What’s a critic to do when a film threatens to dislodge “Troll 2″ and “Plan 9 from Outer Space” as the worst movie of all time?
Do we take the director of “Birdemic: Shock and Terror,” James Nguyen, at his word when he claims he tried to make the very best film he could and savage the results? Or is this a naked ploy to join the ranks of Ed Wood and “Troll 2’s” Claudio Fragasso as the worst auteurs ever?
WWTW is guessing “Birdemic,” out Feb. 22 on Blu-ray and DVD, is the latter. It seems too self aware, especially when Nguyen arrives at those midnight screenings with a coat hanger in hand to mock one of the movie’s sillier scenes.
Either way, “Birdemic” all but demands a crowd to drink in the film’s epic awfulness. Watching it solo is reserved for the bad movie connoisseur.
“Birdemic” is part romance, part eco-thriller, and each is handled with all the assembled craft of a pre-teen given a camera and a cast incapable of embarrassment.
Love blossoms when Rod (Alan Bagh), a software salesman with plans of starting his own green business, meets an old high school acquaintance named Nathalie (Whitney Moore). The two embark on a sweetly innocent romance complete with stilted conversations and poorly choreographed love making.
But their courtship is interrupted when a gaggle of birds – specifically eagles and other menacing variations – start attacking people out of the blue. Now, the new couple has to stay alive until mankind can figure out why birds are suddenly on the offensive. Hint – Al Gore would undoubtedly approve.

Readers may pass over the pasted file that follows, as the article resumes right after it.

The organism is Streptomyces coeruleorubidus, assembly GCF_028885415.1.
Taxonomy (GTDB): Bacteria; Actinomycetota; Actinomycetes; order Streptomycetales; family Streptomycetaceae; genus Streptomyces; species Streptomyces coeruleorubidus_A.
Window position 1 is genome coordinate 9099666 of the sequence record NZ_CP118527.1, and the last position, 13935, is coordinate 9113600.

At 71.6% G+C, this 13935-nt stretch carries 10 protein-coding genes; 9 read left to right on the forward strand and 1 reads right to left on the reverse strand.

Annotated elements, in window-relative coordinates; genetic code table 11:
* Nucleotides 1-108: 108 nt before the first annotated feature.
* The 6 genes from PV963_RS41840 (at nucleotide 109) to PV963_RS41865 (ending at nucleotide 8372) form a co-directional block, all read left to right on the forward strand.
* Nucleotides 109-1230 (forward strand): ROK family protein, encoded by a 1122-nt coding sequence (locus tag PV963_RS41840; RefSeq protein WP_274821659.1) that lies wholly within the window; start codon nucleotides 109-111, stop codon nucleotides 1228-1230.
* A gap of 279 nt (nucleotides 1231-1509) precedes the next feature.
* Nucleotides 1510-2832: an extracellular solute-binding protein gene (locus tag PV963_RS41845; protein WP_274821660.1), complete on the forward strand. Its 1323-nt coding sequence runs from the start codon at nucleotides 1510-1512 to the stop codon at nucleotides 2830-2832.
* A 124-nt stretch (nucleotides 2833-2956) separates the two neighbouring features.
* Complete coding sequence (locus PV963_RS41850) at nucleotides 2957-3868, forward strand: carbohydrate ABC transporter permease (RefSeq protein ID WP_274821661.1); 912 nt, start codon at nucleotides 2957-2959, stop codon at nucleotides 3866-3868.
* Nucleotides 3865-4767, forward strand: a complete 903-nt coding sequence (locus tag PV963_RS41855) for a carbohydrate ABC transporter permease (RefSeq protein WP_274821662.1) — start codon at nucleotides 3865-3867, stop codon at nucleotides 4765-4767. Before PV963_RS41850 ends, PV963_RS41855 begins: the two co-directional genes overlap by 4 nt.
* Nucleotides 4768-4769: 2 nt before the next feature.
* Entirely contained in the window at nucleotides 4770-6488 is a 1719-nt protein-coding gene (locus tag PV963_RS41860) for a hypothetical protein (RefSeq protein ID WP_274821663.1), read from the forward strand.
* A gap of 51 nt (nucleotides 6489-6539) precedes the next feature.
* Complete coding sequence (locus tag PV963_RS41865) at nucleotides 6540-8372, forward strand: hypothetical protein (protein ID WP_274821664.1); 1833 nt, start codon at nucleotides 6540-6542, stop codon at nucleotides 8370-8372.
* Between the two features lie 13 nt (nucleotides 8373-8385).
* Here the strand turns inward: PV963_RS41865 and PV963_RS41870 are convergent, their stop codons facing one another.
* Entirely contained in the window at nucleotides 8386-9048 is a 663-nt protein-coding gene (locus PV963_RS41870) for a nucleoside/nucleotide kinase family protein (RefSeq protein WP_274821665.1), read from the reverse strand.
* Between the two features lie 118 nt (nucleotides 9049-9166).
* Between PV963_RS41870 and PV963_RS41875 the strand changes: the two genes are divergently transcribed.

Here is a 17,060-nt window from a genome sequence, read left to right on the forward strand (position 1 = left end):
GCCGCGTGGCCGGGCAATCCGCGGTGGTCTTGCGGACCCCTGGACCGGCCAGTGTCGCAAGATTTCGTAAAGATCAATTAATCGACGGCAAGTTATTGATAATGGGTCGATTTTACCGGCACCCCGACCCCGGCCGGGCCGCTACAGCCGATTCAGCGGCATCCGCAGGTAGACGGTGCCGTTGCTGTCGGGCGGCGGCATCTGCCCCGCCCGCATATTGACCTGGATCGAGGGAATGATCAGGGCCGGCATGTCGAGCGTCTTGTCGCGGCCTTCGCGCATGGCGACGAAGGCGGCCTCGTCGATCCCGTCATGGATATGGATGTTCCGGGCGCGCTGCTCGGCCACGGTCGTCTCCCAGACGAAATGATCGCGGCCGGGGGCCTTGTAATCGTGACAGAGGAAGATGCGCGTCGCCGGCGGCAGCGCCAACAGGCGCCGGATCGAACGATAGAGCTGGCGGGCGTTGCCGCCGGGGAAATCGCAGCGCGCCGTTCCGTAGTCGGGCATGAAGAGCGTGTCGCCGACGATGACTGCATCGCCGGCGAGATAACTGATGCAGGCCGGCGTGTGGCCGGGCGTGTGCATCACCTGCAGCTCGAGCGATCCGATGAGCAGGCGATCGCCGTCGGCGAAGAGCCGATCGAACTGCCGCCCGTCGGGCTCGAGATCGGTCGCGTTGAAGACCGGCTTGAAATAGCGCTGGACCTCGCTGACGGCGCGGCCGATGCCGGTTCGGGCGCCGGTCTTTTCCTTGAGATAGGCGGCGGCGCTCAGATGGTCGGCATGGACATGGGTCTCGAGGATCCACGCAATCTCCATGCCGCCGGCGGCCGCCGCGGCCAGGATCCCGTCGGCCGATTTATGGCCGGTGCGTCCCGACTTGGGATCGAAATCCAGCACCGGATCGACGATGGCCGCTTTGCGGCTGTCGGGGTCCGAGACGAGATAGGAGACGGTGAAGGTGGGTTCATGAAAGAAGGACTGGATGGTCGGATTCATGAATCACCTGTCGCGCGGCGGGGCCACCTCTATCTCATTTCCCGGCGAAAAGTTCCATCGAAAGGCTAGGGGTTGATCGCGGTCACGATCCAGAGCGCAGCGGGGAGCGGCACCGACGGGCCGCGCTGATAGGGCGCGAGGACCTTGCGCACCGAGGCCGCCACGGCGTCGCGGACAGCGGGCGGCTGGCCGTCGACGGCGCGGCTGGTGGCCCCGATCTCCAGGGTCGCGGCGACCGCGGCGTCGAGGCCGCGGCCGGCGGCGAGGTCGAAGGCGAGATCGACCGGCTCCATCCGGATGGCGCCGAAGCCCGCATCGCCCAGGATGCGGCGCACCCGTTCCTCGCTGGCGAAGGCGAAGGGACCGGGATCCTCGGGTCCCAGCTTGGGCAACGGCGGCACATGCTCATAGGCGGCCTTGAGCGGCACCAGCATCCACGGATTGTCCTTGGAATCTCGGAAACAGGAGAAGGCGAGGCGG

Just how bad is “Birdemic?” If you strip away the amateurish sound dubbing, the lingering shots that amount to nothing, the putrid performances and computer effects that looked like they came from an ’80s era Vic 20 computer, then it’s really not so lousy.
The film’s worst sin is that it’s boring for much of the running time. There’s a certain smirky charm in watching the romance develop, but only because the actors seem so stiff and uninvolved. “Birdemic” perks up when the eagles go on the offensive. Then, we can find small delights in the hammy effects, the exploitative shots of people pecked to death and some truly absurd action sequences.
Moore threatens to actually act a few times, a memo her cast mates didn’t receive. The child actors are a particular hoot. Even the mini-thespians on “Barney” will laugh at the mummified emoting attempted here.
Watching “Birdemic” at home feels like an isolating experience. There’s no crowd to giggle over the atrocious dialogue, and that shared communal bond can’t be summoned.
So if you need to experience movie making at its worst, or have a gaggle of friends with a passion for putrid cinema, you won’t do much better than checking out “Birdemic.”
The Blu-ray extras include footage from midnight showings of the neo-cult classic, an interview with Nguyen on a very, very basic cable chat show, deleted scenes and commentary from Nguyen, Bagh and Moore.
(Photo: Actors Whitney Moore and Alan Bagh, center, keep a sharp eye out for killer birds in “Birdemic: Shock and Terror.” Severin Films)